Soccer Strategy Like Top Pro Clubs
Checkmate! If you feel like brushing up on your soccer strategy knowledge or want to know tactics that pro coaches and players use then you’ve come to the right place.
Different styles of play, philosophies and strategies of high level teams that employ high level specific strategies throughout the course of a season.
The team with the best players will always win, no matter the strategy of the opponent right? Oh how wrong we are. Sure having great players goes an extremely long way but without discipline, organization and a detailed strategy going into a match even the most talented teams can be defeated.
Sure X’s and O’s matter and there is a lot of strategy involved in a teams preparation for a match, but it’s no quantum physics. It’s all about direction, a team that has a planned direction for a desired outcome will always be better off then the team that just shows up and goes through the motions.
Read carefully now, here is the secret to all of soccer and the strategy that will win you every game. If you ever hear somebody tell you this you might as well buy magic beans off of them while you’re there. The secret is (drumroll please) there is no ONE best strategy.
Your soccer strategy or tactics largely depend on who your opponent is, the strengths of your own team and the situation at hand. This tends to change from game to game and throughout the course of a season.
Although sides do have strategies and tactics that work best for them and are a staple of their team, no one is best. The best strategy is the one that gets the desired performance from your team and desired outcome from the match and that constantly changes.
There are several and each coach will tell you they have a variation of one of these that is their own magic recipe, they are:
-We have the ball all game so you can’t score mentality. You will see team such as Barcelona, Spain and Man City employ this tactic for large periods during a match.
Keeping the ball, not forcing anything waiting for the right moment to slash the back line. By the time the opponent creates a turn over they are so dead tired from playing defense for so long that they give it right back to you. This soccer strategy can be physically and mentally deflating for the defending side.
-It says it in the name, sitting back in your own half and sucking a team in. Once the ball is turned over, you then counter your opponents by exploiting the space in behind them as they are caught on their heels.
A team with speed, discipline and clinical finishing is required to properly execute this strategy. One mistake, miscue or error in judgment can make 89minutes of hard work go to waste. Choose your soccer strategy wisely now.
An emphasis on defense first and attack second. This means several things such as:
-The team defends as a unit (yes that means you up top too)
-Outside backs don’t look to join the attack as much
-One center mid always stays home
-Striker is the first line of defense
-Neat and tidy in the back with clearances
-Better safe then sorry
-Compact and discipline
If you didn’t figure it out by now this soccer strategy depends on your team’s ability to go forward and create dangerous scoring opportunities. This involves:
-Combination play in the final third
-Overlapping runs on the wings
-Midfielders joining the attack and linking with the forward line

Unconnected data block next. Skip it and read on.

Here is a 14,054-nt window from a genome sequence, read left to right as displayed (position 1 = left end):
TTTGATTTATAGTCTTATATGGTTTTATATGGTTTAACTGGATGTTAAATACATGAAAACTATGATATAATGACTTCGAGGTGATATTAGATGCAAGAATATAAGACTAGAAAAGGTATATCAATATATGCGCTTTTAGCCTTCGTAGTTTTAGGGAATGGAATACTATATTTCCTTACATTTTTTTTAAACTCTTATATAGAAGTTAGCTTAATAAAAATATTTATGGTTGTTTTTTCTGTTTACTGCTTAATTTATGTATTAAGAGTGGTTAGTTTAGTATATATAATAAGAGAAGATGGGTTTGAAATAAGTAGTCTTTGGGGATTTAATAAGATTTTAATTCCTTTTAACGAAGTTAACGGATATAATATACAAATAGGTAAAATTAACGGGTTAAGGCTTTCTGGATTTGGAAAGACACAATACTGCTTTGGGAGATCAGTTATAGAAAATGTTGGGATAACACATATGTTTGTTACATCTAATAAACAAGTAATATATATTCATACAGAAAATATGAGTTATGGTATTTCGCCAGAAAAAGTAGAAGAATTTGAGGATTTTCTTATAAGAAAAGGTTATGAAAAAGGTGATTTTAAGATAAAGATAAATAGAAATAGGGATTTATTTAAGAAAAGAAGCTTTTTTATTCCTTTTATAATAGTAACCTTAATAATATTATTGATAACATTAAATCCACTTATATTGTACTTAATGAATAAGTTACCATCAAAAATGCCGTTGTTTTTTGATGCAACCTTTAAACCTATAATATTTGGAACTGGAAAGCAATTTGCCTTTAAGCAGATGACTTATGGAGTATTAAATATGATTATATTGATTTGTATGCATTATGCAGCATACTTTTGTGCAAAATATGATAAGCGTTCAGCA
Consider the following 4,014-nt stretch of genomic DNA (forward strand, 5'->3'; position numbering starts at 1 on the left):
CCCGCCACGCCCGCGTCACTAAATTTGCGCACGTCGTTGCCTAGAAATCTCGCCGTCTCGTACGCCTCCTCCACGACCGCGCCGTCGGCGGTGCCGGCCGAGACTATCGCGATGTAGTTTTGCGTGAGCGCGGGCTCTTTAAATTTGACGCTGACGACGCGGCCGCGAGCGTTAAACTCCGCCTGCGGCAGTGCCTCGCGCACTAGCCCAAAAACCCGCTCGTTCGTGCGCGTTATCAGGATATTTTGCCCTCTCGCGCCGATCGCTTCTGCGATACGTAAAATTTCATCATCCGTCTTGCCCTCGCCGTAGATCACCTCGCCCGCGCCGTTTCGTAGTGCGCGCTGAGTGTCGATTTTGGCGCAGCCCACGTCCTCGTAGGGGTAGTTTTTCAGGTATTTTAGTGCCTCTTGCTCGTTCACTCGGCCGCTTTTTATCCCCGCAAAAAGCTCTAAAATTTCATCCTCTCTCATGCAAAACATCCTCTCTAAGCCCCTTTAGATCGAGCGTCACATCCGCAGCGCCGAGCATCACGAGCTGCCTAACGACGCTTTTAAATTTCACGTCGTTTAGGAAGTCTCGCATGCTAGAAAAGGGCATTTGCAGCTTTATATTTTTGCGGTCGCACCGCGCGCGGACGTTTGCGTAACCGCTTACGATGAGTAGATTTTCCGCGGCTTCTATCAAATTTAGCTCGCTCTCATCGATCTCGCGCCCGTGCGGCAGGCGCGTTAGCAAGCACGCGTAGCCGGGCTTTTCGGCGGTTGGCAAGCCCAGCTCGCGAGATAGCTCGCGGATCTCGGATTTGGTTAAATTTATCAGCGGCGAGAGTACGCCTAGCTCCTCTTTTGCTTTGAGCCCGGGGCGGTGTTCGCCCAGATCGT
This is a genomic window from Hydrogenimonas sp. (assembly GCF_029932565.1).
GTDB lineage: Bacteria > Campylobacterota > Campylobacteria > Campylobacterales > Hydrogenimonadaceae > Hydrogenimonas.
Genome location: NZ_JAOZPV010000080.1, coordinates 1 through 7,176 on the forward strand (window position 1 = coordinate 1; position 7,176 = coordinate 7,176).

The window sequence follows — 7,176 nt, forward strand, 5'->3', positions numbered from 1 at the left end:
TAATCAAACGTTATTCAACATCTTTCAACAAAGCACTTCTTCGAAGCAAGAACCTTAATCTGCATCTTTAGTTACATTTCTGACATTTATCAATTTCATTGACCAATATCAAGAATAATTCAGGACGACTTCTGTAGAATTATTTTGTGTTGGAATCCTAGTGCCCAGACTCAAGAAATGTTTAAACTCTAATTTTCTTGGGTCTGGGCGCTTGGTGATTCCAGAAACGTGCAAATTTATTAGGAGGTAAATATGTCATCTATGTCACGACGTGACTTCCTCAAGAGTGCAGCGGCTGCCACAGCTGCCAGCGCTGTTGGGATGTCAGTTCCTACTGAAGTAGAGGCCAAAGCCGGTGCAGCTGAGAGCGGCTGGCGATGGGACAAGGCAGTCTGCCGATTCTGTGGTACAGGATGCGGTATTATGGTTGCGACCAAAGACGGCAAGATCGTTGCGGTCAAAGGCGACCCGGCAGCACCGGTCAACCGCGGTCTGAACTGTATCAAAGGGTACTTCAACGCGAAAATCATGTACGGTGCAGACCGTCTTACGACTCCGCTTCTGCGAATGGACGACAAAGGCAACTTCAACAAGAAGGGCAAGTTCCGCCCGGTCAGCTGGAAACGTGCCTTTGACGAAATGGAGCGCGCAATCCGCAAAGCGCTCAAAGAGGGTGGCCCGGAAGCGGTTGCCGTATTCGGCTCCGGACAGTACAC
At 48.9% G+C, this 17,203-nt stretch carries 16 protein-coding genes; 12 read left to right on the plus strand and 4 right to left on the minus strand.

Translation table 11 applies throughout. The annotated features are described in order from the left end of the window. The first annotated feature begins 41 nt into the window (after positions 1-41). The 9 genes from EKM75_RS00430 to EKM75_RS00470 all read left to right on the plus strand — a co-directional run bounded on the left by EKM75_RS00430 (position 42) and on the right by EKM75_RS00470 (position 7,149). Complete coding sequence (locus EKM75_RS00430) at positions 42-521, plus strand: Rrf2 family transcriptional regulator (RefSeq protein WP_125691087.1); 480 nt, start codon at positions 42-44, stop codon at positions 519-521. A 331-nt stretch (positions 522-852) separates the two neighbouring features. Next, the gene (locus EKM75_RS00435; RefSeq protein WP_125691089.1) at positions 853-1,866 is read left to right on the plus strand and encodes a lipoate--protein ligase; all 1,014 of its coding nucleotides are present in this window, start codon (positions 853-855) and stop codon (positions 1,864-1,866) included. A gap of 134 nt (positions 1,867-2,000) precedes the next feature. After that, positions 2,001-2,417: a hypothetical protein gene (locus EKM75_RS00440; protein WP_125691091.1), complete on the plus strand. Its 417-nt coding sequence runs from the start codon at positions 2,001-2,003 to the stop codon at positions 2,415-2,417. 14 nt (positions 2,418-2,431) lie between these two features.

-Constant offensive pressure on the opponent
-Taking players on and not looking back
You will find this strategy commonly used when a team feels their opponent is not strong at possessing the ball. Also commonly found in basketball applying high pressure on an opponent involves a team pressuring them as a unit and looking to cause a turnover.
The idea here is to cause uncertainty and indecision to the ball carrier forcing them to make a poor decision causing to an error and loss of possession. This is also commonly used when a team wants to shift the momentum, put the pressure on one side or is down a goal and needs to get back into it.
Low pressure is siting back in your half waiting of the right moment to go “high pressure”. Sounds much more complicated then it really is. It’s high pressure just sitting back deeper in your half waiting for a mistake to pounce on. Also can be a great way to set up the counter attack.
Staying tight and compact as a unit is the name of the game here, frustrating your opponents and making the best of your opportunities you do get at the other end.
Attacking certain weaknesses of your opponents or strengths of your own team such as getting the ball in a certain 1v1 match up as much as possible.
Maybe you want to attack the wide areas of the field or you want to play balls in the air versus a short back line. Whatever it is find your strength to exploit their weakness, then you really got a dynamic soccer strategy.
Professional teams use several if not all the strategies listed above in the course of a playing season. One day may call for an all out attack exploiting a weaker team where as another match may require playing bunker defense before going back home for the second leg.
Professional players get to the professional ranks because they have quality and already have a large skill set. Pro level coaches don’t use as much team in developing the player as they do getting a system for the team to perform in. This may mean trying several of these strategies until they find their own bread and butter “go to” strategy.
I’ve always felt a great player can adapt to any system. This I believe is true for teams as well. Every successful team must be able to adjust their game plan slightly for every opponent.
Meaning that being a one trick pony won’t get the job done at the highest of levels. You must be versatile and able to apply any soccer strategy at any given time during the course of a year.